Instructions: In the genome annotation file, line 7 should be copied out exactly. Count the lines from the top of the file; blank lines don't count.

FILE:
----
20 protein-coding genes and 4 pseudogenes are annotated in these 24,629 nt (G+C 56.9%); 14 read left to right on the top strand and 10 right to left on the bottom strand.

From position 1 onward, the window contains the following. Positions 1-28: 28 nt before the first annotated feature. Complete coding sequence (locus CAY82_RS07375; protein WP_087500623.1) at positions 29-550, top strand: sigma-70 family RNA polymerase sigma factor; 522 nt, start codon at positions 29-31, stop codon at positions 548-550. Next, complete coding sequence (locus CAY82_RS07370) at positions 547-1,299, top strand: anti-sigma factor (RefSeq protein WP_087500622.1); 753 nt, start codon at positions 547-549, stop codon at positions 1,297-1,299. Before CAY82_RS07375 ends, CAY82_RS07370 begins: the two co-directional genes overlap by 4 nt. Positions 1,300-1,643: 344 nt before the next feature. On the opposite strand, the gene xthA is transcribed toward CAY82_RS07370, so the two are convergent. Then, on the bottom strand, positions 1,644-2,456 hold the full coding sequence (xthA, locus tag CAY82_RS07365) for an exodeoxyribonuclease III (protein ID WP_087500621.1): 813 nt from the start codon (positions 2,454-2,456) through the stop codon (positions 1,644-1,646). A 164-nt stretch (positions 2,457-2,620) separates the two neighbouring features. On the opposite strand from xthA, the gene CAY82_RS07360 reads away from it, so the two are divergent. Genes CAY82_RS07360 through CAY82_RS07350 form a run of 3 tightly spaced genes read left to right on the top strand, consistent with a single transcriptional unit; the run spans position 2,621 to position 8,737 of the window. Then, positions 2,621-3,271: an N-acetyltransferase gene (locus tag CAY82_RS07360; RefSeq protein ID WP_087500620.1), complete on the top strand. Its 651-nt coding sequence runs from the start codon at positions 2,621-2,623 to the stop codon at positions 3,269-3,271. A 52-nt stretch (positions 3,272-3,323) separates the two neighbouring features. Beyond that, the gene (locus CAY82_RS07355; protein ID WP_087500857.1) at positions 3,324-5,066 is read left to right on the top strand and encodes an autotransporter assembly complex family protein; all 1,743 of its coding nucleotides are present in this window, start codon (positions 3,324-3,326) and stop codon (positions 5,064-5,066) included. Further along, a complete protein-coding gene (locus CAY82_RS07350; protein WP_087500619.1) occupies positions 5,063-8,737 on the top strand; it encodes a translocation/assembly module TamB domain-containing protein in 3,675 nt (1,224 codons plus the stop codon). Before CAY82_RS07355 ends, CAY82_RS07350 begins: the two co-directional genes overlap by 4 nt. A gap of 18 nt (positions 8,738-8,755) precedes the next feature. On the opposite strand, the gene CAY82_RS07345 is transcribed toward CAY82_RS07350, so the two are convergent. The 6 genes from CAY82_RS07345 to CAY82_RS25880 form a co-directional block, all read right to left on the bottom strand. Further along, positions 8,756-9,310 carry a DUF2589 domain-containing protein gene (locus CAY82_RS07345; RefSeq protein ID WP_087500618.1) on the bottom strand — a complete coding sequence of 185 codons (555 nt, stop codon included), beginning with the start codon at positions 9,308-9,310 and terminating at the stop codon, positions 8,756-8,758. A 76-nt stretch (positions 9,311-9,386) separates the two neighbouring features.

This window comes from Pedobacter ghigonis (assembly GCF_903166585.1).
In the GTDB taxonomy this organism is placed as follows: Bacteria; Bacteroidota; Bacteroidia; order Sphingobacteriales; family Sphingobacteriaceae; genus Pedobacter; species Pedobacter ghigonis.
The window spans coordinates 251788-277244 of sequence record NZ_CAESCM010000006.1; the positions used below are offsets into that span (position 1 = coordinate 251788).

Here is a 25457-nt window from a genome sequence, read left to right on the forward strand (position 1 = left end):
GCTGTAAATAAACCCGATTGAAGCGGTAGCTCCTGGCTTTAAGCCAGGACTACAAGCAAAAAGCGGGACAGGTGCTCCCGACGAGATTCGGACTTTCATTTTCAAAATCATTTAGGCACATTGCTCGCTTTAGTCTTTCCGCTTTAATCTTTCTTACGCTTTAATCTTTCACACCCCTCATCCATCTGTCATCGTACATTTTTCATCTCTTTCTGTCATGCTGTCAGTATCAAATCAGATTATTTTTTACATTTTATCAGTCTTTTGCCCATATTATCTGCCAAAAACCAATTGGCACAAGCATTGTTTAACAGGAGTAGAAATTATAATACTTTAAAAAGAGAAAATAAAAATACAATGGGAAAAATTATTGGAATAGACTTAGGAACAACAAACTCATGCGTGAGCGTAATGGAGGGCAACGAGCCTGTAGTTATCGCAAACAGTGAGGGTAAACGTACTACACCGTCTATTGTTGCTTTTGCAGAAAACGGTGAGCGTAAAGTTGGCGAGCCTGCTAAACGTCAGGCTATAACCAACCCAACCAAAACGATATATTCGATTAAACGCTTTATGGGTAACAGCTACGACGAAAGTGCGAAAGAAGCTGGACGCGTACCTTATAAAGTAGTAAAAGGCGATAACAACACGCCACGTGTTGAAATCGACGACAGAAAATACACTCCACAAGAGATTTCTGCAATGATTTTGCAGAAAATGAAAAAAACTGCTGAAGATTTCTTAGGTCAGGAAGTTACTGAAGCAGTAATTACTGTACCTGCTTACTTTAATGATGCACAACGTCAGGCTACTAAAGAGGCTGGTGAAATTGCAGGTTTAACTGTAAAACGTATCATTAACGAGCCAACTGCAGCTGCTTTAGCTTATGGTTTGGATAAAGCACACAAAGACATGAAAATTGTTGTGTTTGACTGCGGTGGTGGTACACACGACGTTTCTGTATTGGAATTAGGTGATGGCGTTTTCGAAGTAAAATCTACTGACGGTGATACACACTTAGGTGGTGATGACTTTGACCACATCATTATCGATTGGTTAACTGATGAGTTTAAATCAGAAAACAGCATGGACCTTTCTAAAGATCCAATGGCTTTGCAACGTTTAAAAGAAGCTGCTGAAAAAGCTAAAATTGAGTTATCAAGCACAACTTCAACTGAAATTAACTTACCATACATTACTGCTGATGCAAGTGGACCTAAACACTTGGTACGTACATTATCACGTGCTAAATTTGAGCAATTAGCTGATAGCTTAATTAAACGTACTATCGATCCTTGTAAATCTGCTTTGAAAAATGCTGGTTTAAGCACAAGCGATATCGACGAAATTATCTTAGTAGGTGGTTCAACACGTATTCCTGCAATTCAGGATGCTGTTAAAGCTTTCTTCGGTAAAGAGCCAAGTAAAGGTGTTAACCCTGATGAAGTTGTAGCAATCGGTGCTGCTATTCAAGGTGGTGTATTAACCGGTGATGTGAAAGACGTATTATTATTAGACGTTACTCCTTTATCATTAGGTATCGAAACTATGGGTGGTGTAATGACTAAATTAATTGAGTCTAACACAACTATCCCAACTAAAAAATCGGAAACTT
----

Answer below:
GCTGTAAATAAACCCGATTGAAGCGGTAGCTCCTGGCTTTAAGCCAGGACTACAAGCAAAAAGCGGGACAGGTGCTCCCGACGAGATTCGGACTTTCATTTTCAAAATCATTTAGGCACATTGCTCGCTTTAGTCTTTCCGCTTTAATCTTTCTTACGCTTTAATCTTTCACACCCCTCATCCATCTGTCATCGTACATTTTTCATCTCTTTCTGTCATGCTGTCAGTATCAAATCAGATTATTTTTTACATTTTATCAGTCTTTTGCCCATATTATCTGCCAAAAACCAATTGGCACAAGCATTGTTTAACAGGAGTAGAAATTATAATACTTTAAAAAGAGAAAATAAAAATACAATGGGAAAAATTATTGGAATAGACTTAGGAACAACAAACTCATGCGTGAGCGTAATGGAGGGCAACGAGCCTGTAGTTATCGCAAACAGTGAGGGTAAACGTACTACACCGTCTATTGTTGCTTTTGCAGAAAACGGTGAGCGTAAAGTTGGCGAGCCTGCTAAACGTCAGGCTATAACCAACCCAACCAAAACGATATATTCGATTAAACGCTTTATGGGTAACAGCTACGACGAAAGTGCGAAAGAAGCTGGACGCGTACCTTATAAAGTAGTAAAAGGCGATAACAACACGCCACGTGTTGAAATCGACGACAGAAAATACACTCCACAAGAGATTTCTGCAATGATTTTGCAGAAAATGAAAAAAACTGCTGAAGATTTCTTAGGTCAGGAAGTTACTGAAGCAGTAATTACTGTACCTGCTTACTTTAATGATGCACAACGTCAGGCTACTAAAGAGGCTGGTGAAATTGCAGGTTTAACTGTAAAACGTATCATTAACGAGCCAACTGCAGCTGCTTTAGCTTATGGTTTGGATAAAGCACACAAAGACATGAAAATTGTTGTGTTTGACTGCGGTGGTGGTACACACGACGTTTCTGTATTGGAATTAGGTGATGGCGTTTTCGAAGTAAAATCTACTGACGGTGATACACACTTAGGTGGTGATGACTTTGACCACATCATTATCGATTGGTTAACTGATGAGTTTAAATCAGAAAACAGCATGGACCTTTCTAAAGATCCAATGGCTTTGCAACGTTTAAAAGAAGCTGCTGAAAAAGCTAAAATTGAGTTATCAAGCACAACTTCAACTGAAATTAACTTACCATACATTACTGCTGATGCAAGTGGACCTAAACACTTGGTACGTACATTATCACGTGCTAAATTTGAGCAATTAGCTGATAGCTTAATTAAACGTACTATCGATCCTTGTAAATCTGCTTTGAAAAATGCTGGTTTAAGCACAAGCGATATCGACGAAATTATCTTAGTAGGTGGTTCAACACGTATTCCTGCAATTCAGGATGCTGTTAAAGCTTTCTTCGGTAAAGAGCCAAGTAAAGGTGTTAACCCTGATGAAGTTGTAGCAATCGGTGCTGCTATTCAAGGTGGTGTATTAACCGGTGATGTGAAAGACGTATTATTATTAGACGTTACTCCTTTATCATTAGGTATCGAAACTATGGGTGGTGTAATGACTAAATTAATTGAGTCTAACACAACTATCCCAACTAAAAAATCGGAAACTT